HMS Richmond rescues over 130 migrants in Mediterranean Sea

9 November 2015 (Last Updated November 9th, 2015 18:30)

The UK Royal Navy frigate HMS Richmond has rescued more than 130 migrants in the Mediterranean Sea as part of a day-long operation by European navies.

Rescue

The UK Royal Navy frigate HMS Richmond has rescued more than 130 migrants in the Mediterranean Sea as part of a day-long operation by European navies.

The rescue event saved more than 500 people from a cluster of overcrowded and inadequate boats trying to cross the central Mediterranean from North Africa to Europe.

The European navies called into action after Spanish and Luxembourgian reconnaissance aircraft sighted half a dozen craft, including one fishing boat and a couple of skiffs in the sea.

In addition to HMS Richmond, the rescue event involved the operation's flagship, carrier ITS Cavour, the Belgian frigate Leopold I and Slovenian patrol ship Triglav.

"The reason I joined the Royal Navy was to make a difference and help people, this was an experience I will never forget, and has been my proudest day so far."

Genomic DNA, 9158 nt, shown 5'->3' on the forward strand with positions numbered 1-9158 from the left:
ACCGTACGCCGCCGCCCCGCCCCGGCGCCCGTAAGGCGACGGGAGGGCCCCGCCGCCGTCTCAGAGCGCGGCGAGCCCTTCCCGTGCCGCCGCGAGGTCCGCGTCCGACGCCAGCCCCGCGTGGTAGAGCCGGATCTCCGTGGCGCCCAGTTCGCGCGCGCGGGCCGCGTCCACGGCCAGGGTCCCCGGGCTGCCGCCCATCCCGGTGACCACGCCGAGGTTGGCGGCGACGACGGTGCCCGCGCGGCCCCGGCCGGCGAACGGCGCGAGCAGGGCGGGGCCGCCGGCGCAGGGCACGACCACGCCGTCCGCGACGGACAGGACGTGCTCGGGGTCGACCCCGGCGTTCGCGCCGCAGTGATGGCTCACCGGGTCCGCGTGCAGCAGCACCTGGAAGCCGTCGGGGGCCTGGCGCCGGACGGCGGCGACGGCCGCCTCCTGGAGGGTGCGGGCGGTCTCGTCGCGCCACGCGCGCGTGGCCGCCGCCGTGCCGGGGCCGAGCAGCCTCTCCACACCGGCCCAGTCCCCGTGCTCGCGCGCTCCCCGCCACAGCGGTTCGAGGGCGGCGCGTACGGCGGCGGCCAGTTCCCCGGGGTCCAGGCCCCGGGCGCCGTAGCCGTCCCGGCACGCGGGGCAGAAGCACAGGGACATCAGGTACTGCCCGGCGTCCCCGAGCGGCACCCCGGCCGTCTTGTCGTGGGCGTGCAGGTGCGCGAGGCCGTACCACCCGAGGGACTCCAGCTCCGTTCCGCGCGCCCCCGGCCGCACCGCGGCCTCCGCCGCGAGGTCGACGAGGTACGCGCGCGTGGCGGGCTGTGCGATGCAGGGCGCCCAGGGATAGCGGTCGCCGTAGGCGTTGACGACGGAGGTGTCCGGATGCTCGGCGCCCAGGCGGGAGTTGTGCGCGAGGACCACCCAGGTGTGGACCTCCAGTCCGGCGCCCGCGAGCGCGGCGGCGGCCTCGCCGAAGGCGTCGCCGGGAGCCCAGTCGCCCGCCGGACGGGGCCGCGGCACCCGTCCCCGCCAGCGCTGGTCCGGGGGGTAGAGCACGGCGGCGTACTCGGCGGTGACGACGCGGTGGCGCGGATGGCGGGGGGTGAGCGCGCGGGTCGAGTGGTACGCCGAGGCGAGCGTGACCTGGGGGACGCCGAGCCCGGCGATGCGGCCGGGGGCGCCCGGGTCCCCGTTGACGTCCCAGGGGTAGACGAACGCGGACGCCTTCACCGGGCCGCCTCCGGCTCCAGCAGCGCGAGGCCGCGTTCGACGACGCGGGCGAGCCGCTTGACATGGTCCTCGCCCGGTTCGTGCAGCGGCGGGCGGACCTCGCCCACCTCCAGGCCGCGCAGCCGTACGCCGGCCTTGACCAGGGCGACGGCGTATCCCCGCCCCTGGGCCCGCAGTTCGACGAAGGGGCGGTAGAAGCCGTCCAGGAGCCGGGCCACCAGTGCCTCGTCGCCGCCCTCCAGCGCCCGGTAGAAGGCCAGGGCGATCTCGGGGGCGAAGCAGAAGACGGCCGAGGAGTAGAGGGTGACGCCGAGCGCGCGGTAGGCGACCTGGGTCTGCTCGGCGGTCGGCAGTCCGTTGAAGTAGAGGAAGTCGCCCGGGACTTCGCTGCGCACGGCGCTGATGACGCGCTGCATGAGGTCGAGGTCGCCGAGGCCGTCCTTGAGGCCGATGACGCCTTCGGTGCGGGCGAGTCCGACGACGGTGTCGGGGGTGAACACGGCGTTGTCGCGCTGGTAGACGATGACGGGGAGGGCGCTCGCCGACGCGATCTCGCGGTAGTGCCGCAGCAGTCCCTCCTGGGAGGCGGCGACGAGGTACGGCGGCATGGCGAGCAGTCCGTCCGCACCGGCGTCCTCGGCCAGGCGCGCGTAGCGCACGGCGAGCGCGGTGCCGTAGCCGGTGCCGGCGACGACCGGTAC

Following the operation, the refugees were given food and medical assistance by the crew of Royal navy ship.

The Royal navy personnel ferried the migrants aboard the vessel using its sea boats, one of which was being driven by Engineering Technician Jade Convery.

Convery said: "The reason I joined the Royal Navy was to make a difference and help people, this was an experience I will never forget, and has been my proudest day so far.

"I've really enjoyed working with the European Union Naval Force; working with other navies has been a huge learning experience, and we already feel part of one team."

In October, HMS Enterprise and HMS Richmond rescued more than 540 migrants in the Mediterranean Sea.

With the latest operation, the number of people rescued by Royal Navy ships in the Mediterranean since May reached around 8,000.


Image: HMS Richmond's Sea Boat beside the migrant craft during the rescue operation. Photo: courtesy of Royal Navy.